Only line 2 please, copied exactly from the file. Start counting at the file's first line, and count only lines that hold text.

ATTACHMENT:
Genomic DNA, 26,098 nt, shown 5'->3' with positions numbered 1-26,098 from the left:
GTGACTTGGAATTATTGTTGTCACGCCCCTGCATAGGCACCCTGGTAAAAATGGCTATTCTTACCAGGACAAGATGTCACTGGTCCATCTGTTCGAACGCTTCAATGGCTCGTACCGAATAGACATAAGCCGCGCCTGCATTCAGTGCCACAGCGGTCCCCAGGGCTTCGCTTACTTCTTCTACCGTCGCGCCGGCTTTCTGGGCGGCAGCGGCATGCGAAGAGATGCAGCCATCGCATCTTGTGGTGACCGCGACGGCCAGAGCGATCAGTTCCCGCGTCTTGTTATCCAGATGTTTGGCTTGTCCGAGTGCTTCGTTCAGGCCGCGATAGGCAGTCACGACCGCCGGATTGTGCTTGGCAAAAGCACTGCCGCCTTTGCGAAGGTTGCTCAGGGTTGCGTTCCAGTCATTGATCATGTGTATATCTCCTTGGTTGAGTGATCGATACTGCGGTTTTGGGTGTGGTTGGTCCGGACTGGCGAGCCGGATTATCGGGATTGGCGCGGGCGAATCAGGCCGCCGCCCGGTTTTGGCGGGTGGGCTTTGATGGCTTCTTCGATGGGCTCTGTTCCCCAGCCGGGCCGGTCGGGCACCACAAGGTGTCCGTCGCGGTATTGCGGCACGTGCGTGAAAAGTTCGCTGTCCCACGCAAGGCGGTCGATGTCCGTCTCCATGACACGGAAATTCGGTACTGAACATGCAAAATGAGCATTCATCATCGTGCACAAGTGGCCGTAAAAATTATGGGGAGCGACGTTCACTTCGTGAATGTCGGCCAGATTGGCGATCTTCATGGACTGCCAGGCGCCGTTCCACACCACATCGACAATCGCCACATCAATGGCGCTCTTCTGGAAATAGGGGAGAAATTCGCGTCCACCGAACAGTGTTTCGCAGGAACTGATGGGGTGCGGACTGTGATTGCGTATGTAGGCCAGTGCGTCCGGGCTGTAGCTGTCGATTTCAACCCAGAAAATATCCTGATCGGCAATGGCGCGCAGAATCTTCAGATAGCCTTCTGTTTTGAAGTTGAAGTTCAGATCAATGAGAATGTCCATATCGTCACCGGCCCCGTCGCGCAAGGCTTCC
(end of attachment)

GTGACTTGGAATTATTGTTGTCACGCCCCTGCATAGGCACCCTGGTAAAAATGGCTATTCTTACCAGGACAAGATGTCACTGGTCCATCTGTTCGAACGCTTCAATGGCTCGTACCGAATAGACATAAGCCGCGCCTGCATTCAGTGCCACAGCGGTCCCCAGGGCTTCGCTTACTTCTTCTACCGTCGCGCCGGCTTTCTGGGCGGCAGCGGCATGCGAAGAGATGCAGCCATCGCATCTTGTGGTGACCGCGACGGCCAGAGCGATCAGTTCCCGCGTCTTGTTATCCAGATGTTTGGCTTGTCCGAGTGCTTCGTTCAGGCCGCGATAGGCAGTCACGACCGCCGGATTGTGCTTGGCAAAAGCACTGCCGCCTTTGCGAAGGTTGCTCAGGGTTGCGTTCCAGTCATTGATCATGTGTATATCTCCTTGGTTGAGTGATCGATACTGCGGTTTTGGGTGTGGTTGGTCCGGACTGGCGAGCCGGATTATCGGGATTGGCGCGGGCGAATCAGGCCGCCGCCCGGTTTTGGCGGGTGGGCTTTGATGGCTTCTTCGATGGGCTCTGTTCCCCAGCCGGGCCGGTCGGGCACCACAAGGTGTCCGTCGCGGTATTGCGGCACGTGCGTGAAAAGTTCGCTGTCCCACGCAAGGCGGTCGATGTCCGTCTCCATGACACGGAAATTCGGTACTGAACATGCAAAATGAGCATTCATCATCGTGCACAAGTGGCCGTAAAAATTATGGGGAGCGACGTTCACTTCGTGAATGTCGGCCAGATTGGCGATCTTCATGGACTGCCAGGCGCCGTTCCACACCACATCGACAATCGCCACATCAATGGCGCTCTTCTGGAAATAGGGGAGAAATTCGCGTCCACCGAACAGTGTTTCGCAGGAACTGATGGGGTGCGGACTGTGATTGCGTATGTAGGCCAGTGCGTCCGGGCTGTAGCTGTCGATTTCAACCCAGAAAATATCCTGATCGGCAATGGCGCGCAGAATCTTCAGATAGCCTTCTGTTTTGAAGTTGAAGTTCAGATCAATGAGAATGTCCATATCGTCACCGGCCCCGTCGCGCAAGGCTTCC